“Are you playing, Bob?”


Dialogue in works of autobiography is quite naturally viewed with some suspicion. How on earth can the writer remember verbatim conversations that happened fifteen, twenty, fifty years ago? But “Are you playing, Bob?” is one of only four sentences I have ever uttered to any Arsenal player (for the record the others are “How’s the leg, Bob?” to Bob Wilson, recovering from injury the following season; “Can I have your autograph, please?” to Charlie George, Pat Rice, Alan Ball and Bertie Mee; and, well, “How’s the leg, Brian?” to Brian Marwood outside the Arsenal club shop when I was old enough to know better) and I can therefore vouch for its absolute authenticity.

I have imagined conversations, of course. Even now I frequently take Alan Smith or David O’Leary to the pub, buy them a low-alcohol lager, sit them down and talk until last-orders and beyond about George Graham’s alleged parsimony, Charlie Nicholas’s fitness or John Lukic’s transfer. But the plain truth is that the club means more to us than it does to them. Where were they twenty years ago? Where will they be in twenty years’ time? Where will they be in two years’ time, a couple of them? (At Villa Park or Old Trafford, bearing down on the Arsenal goal with the ball at their feet, that’s where.)

No, I’m happy with things the way they are, thank you very much. They’re players and I’m a fan, and I don’t want to blur the boundaries. Men laugh at what they see as the grotesque inadequacy of groupies, but a one-night stand with a star is perfectly understandable, and has its own balance and logic. (If I were a nubile twenty-year-old, I’d probably be down at the training ground throwing my panties at David Rocastle, although this kind of confession from a man, however New he is, is regrettably still not acceptable.) Yet many of us have had opportunities to talk to the players, at boot launches or sports shop openings, in nightclubs or restaurants, and most of us have taken them. (“How’s the leg, Bob?” “Thought you were brilliant Saturday, Tony.” “Hey, make sure you do Tottenham next week, yeah?”) And what are these clumsy, embarrassing, fumbling encounters if they are not passes, beery gropes in the dark? We’re not young and desirable nymphettes, we’re grown-ups with pot-bellies, and we have nothing to offer at all. Professional footballers are as beautiful and unattainable as models, and I don’t want to be a middle-aged bottom-pincher.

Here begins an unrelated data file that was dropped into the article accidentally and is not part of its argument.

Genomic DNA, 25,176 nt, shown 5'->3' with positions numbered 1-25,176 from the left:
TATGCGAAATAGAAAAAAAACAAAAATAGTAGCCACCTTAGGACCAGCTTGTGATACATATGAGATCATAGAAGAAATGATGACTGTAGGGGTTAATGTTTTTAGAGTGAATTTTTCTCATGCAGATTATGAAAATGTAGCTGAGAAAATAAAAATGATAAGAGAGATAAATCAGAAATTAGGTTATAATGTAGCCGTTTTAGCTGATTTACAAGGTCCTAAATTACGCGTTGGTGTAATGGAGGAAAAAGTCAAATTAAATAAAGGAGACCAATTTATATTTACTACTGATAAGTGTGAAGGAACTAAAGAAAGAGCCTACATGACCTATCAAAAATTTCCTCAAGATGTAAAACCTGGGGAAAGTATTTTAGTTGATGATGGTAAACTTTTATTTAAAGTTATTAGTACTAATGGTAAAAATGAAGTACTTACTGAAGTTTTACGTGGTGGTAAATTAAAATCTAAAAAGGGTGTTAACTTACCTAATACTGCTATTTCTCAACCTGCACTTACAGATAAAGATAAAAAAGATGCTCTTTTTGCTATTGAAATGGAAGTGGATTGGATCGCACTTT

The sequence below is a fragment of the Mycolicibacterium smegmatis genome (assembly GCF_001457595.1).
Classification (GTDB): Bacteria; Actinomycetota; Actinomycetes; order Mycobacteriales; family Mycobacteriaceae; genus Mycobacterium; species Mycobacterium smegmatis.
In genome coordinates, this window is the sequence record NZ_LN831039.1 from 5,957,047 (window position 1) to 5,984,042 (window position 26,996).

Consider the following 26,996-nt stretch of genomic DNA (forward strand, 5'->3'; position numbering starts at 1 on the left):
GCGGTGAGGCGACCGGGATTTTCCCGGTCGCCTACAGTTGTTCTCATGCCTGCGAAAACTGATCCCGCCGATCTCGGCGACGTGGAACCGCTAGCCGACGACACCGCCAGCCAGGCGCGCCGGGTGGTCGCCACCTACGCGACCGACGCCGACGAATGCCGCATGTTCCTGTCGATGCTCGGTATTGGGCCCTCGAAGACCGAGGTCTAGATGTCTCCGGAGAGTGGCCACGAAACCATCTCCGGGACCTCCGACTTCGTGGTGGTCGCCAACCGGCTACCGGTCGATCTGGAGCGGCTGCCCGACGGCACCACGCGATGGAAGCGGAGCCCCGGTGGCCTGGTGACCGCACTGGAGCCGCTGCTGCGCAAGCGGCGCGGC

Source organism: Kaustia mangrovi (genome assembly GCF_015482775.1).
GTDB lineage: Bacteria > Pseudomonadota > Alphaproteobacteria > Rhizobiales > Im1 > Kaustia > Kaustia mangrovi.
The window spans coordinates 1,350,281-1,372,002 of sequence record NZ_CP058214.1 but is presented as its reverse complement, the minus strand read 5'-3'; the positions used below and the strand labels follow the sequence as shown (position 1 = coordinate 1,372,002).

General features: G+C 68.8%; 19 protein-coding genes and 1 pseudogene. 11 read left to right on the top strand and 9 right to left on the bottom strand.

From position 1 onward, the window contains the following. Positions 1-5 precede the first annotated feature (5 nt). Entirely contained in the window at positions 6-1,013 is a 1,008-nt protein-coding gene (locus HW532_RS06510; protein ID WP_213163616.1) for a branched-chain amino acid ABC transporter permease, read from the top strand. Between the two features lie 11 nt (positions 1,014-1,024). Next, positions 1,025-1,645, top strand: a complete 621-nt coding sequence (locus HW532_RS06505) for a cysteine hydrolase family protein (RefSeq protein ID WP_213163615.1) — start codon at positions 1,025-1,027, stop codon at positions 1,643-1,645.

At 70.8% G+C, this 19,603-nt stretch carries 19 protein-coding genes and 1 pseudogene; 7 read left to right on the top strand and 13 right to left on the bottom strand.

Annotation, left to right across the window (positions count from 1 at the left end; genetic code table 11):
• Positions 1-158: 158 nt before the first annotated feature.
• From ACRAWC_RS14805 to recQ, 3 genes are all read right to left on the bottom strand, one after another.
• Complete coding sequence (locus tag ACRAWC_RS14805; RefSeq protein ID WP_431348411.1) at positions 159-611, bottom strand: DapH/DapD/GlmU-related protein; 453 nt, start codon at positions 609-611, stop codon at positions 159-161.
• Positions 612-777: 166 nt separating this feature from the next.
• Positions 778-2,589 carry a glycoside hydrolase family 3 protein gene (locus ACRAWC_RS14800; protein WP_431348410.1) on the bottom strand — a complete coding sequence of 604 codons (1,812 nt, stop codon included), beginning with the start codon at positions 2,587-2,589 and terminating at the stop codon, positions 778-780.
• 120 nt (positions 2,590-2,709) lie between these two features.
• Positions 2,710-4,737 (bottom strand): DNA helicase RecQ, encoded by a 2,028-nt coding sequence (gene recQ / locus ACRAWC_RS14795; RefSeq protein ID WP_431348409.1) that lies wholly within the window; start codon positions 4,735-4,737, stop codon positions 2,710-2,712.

I hadn’t worked all this out then, when I saw Bob McNab in his pre-match suit. And when I got into the ground, and two blokes in front of me started talking about team changes, I told them that McNab was playing, because he’d told me himself, and they looked at me and then looked at each other and shook their heads (although when the changes were read out over the tannoy they looked at me again). Meanwhile Hislam had taken himself off up to the top of Villa’s massive Holte End, to be with The Lads, and was busy telling anyone who would listen how he’d bunked into the ground under the turnstiles (he made this claim to someone he may or may not have known as soon as we walked into the ground). Which of us was the fantasist here? I was, obviously. No one talks to the players before the game, but bunking in without paying … what would be the point of lying about that if you had a ticket stub in your pocket?

Wembley II—the Nightmare Continues